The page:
Improving Communication With Our Children to Really Get Our Message Across

The first step we have to take towards achieving real and effective communication with our children (and any other human being), is to make sure that we are speaking the same language.

Obviously (except in very rare cases), all members of one family do speak the same language. But the words we choose to express what we think and feel can be very different from those that somebody else in our family chooses, making it very difficult to establish and maintain effective communication between the parts. And there is an explanation for this:

Every human being experiences reality through their senses: sight, hearing, touch, smell and taste.

Our capacity to receive information through these sensory channels is almost infinite, but even in the womb, we start to learn to ignore (eliminate), group (generalize) and modify (distort) unconsciously in different ways a large part of the information that we receive, focusing on the portions that (also unconsciously) we believe will be most useful to us at that time or in the future.

This creates in us a “map” with the pieces that each of our senses brings onto ourselves, that as a whole, represent our perception and become our personal representation of reality. This “map” (our experiences) is always incomplete and it’s just an extremely subjective representation of the “territory” (the reality).

Very seldom are we aware of the rhythm of our breathing, the fabric of our clothes brushing against our skin, the ambient sounds around us, the things that are in our peripheral vision, etc.

But if we focus our attention for example on our breathing, we will be able to feel how our lungs fill up with air as our chest expands, and we will even be able to listen to the sound the air makes as it passes through our nasal orifices.

ll that information was available to us before we noticed it, but unconsciously we chose to ignore it, to focus our attention on other things.

And in the same way that our brains give priority to some information over other (for example, the words written, over the font or background colour, we also unconsciously pay more attention to one of our senses over the others.

If you remember a relative or very close friend that you haven’t seen in a very long time, can you see his or her face clearly? can you listen to the tone of their voice? do you remember how you felt the last time you saw them? Which of the three things did you do first?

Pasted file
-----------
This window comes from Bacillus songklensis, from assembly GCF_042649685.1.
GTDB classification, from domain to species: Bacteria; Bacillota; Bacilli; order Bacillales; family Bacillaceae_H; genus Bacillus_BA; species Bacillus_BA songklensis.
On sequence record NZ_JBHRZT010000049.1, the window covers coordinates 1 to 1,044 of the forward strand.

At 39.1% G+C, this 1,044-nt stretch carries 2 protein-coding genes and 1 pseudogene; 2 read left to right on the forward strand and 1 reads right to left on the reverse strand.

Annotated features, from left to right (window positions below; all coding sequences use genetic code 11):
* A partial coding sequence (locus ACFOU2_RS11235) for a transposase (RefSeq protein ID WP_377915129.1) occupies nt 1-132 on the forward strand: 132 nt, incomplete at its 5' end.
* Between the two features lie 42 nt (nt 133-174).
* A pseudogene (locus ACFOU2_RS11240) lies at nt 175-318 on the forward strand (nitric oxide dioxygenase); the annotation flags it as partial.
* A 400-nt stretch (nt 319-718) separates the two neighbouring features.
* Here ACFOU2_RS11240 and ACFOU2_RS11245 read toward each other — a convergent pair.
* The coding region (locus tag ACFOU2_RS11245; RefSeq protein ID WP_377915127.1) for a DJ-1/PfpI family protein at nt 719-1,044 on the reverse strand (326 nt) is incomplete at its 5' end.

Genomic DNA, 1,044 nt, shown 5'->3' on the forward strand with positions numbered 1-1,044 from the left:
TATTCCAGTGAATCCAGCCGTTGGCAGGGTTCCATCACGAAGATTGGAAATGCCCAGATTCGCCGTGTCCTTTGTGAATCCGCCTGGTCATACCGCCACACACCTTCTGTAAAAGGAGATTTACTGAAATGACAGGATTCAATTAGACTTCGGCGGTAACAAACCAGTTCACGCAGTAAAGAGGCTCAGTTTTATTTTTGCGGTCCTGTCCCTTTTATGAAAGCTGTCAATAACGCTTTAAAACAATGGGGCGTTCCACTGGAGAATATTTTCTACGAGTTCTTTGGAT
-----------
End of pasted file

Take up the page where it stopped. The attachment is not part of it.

We all store information (memories) primarily in a visual (images, sight), auditory (sounds, hearing) or kinesthetic (sensations, touch) way. Smell and taste can bring up very vivid memories, but they are almost always tied up to some of the other representational systems. If we perceive the smell of freshly baked bread, chances are that it will bring to mind the visual, auditory or kinesthetic memory of another occasion in which we enjoyed the same aroma (in my personal case, the smell of wet grass after a rain, invariably takes me back to the first days of elementary school).

This may seem like an interesting but unimportant fact, until we realize that, besides generalizing, eliminating and distorting, we tend to communicate using predicates related to our primary representational system. And even more importantly: we understand better the communication that uses the predicates related to that representational system which we tend to favour.

When you are worried, do you feel pinned down? do you see things dark and blurry? are you out of tone with the people around you?

What do you want for your children? a bright future? a happy life? a life where they live in harmony with themselves and others around them?

All three of the phrases have basically the same meaning, but they are represented in a visual (bright), kinesthetic (happy), and auditory (harmony) way, and instinctively we are going to prefer or feel more connected to one phrase over the others.

To us, it’s going to sound more logical and therefore easier to understand, if something is expressed in our own language.

This is why my first recommendation to start building the path you will follow towards a better communication and relationship with your children, is to identify our own preferred representational systems, as well as theirs.

To accomplish this, I suggest you do the following exercises:

To identify your own preferred representational system, I recommend that you select the memory of a situation that gave you intense positive feelings and has a special meaning to you… something that is very important and easy for you to remember in detail, like the first time you saw your partner, your wedding ceremony, the birth of your first child, etc.